In the instant matter, the Court is convinced based upon the considered testimony of the family therapist that the emotional and physical health of the children are best served by maintaining them not only in the current abode and life style, but also allowing their mother/guardian to continue her nurturing and guiding role as head of the household without unnecessary and needless financial and emotional strain by a limited use of trust income for child support.   The therapist's report as well as her testimony explained in depth the devotion of the guardian/mother, her unlimited assumption of responsibility and caring for her three children and the importance that this pattern of life, the head of household mother, and the like be continued for the children after the sudden and tragic death of their father.   Thus, the important child's right to expect money kept in the hands of their guardian to be intact when reaching their majority will be protected by a limited invasion of income only.   It is apparent to the Court that each child now owns a significant amount of property and is assured an adequate growth of their principle funds by allowing only a limited invasion of interest income.

It is clear that any funds withdrawn from an infant's estate should be based upon need and carefully drawn so as not to deplete the income thereof and will be subject to annual review by the Court.

Accordingly, the Court will grant the following:

1. Reimbursement for bonding of the investments on behalf of the children in the amount of $7,273.00, and any income tax paid by the Petitioner attributed solely to the children's funds;

2. A limited invasion of the interest income only of the children's funds as follows:  $10,000.00 annually from the funds of Summer Maria Rose Bilick as she is 14 years of age and consents to such invasion, $5,000.00 annually from the funds of Matthew Levi Enoch Bilick, and $2,500.00 annually from the funds of Joshua Jeremy Latham Bilick as his resources are substantially less.   In addition, the basis of need must be reported to the Court annually by the guardian of the infants' property pursuant to Surrogate Court Procedure Act Article 17, sections 1719, 1720, 1721, and 1722.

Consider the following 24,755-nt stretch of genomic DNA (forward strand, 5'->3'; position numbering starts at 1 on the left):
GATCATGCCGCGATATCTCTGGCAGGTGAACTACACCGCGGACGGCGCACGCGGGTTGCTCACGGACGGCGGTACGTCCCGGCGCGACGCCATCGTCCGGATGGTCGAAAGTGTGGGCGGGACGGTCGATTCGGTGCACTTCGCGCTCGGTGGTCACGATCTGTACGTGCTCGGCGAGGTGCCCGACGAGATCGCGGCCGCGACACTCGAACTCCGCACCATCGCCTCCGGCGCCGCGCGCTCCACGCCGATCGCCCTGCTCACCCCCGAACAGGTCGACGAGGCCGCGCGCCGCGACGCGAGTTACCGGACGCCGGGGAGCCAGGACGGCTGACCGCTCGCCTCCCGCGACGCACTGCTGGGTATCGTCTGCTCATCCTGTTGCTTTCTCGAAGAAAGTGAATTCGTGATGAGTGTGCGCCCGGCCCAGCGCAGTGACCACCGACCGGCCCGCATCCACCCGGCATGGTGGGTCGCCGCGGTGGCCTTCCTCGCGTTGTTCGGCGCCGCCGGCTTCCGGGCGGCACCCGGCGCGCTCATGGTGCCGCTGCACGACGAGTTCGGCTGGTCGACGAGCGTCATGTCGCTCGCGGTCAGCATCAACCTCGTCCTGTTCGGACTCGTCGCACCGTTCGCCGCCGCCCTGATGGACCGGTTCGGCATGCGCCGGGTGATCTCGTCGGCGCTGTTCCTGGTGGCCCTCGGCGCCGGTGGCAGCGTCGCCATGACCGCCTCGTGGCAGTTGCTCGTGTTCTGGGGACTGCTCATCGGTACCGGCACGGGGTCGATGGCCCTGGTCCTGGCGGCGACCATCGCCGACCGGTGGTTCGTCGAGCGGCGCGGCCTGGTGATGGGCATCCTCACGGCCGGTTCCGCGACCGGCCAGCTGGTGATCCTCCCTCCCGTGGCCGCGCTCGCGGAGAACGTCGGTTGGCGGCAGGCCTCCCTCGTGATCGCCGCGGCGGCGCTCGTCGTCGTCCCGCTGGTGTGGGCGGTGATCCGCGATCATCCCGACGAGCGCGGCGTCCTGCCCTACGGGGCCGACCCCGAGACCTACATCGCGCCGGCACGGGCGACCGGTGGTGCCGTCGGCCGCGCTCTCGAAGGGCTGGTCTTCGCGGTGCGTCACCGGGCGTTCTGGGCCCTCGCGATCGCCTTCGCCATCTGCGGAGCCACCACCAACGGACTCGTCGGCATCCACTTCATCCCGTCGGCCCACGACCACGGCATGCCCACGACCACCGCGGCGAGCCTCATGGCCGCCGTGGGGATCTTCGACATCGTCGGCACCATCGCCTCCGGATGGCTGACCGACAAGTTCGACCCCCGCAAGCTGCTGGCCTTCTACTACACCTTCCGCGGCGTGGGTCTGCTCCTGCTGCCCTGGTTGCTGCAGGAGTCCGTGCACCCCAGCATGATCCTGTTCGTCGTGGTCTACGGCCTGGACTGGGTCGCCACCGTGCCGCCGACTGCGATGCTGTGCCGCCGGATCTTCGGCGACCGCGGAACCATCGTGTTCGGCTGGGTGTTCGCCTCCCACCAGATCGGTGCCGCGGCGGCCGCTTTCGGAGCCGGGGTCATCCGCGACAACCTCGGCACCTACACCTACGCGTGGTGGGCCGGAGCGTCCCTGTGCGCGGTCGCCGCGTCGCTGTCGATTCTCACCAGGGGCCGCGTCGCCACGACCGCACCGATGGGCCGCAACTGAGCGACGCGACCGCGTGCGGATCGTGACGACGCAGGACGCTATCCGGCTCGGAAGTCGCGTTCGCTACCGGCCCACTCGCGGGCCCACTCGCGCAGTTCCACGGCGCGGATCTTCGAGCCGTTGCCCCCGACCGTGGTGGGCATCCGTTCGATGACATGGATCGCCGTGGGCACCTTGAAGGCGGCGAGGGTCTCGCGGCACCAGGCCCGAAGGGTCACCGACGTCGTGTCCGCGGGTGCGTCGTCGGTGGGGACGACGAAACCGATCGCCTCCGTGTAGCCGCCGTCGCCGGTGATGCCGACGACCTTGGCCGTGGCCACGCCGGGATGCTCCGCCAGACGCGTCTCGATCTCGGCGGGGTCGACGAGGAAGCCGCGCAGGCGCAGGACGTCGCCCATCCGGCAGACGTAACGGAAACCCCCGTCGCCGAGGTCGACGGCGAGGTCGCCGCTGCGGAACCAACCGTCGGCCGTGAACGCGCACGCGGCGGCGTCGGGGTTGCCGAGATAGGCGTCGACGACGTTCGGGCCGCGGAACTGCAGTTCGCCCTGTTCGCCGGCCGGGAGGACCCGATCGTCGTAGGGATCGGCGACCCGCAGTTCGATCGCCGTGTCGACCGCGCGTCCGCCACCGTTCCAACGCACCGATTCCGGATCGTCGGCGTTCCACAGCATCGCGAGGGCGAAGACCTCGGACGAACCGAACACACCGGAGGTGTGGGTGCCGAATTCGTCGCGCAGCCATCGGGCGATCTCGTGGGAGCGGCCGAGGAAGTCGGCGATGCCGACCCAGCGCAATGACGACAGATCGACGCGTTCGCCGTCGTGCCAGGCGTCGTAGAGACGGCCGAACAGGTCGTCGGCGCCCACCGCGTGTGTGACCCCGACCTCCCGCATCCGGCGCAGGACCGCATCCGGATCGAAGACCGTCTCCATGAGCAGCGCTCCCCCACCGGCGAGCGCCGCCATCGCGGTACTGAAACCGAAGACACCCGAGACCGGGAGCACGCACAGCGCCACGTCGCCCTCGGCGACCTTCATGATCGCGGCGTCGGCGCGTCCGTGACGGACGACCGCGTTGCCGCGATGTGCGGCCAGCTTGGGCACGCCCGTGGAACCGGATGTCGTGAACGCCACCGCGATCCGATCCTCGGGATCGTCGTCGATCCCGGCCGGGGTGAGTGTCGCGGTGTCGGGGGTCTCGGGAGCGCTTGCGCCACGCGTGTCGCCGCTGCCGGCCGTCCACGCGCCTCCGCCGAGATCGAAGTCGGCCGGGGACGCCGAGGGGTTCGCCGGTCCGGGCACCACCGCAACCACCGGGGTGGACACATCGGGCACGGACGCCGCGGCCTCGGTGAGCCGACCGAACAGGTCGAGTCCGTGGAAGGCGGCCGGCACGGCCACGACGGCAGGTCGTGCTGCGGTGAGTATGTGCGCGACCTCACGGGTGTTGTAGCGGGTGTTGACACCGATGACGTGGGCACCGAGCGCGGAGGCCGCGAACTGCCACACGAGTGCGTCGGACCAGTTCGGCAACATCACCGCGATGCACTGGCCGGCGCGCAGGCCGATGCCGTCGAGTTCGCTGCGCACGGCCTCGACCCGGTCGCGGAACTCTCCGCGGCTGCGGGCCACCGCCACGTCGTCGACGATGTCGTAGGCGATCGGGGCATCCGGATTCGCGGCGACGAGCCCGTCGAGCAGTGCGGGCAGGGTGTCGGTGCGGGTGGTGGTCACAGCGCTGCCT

Furthermore, under no circumstances should any principal funds of any child be utilized.


1.   Mrs. Christina Rose Bilick is the sole surviving spouse of the late Gary Bilick, M.D. and is Guardian and natural mother of her three wards:  Summer Maria Rose Bilick, Matthew Levi Enoch Bilick, and Joshua Jeremy Latham Bilick.

2.   The Annual Report provides for $30,090.00 for Summer, $28,235.00 for Matthew and $26,885.00 for Joshua.

3.   Court-appointed Guardian Ad Litem, Ms. Elissa Y. Killian, Esq. Report filed February 3, 1998.

4.   The current principal/corpus of the trusts are as follows:  Joshua's $123,000.00;  Matthew's $517,000.00;  and Summer's $520,000.00.

5.   Again the language is mirrored in the Family Court Act section 413(1)(f).

6.   Upon residing with Dr. Gary Bilick, the Guardian gave up her career in design to bear three children and devote her entire life to the family as head of the household.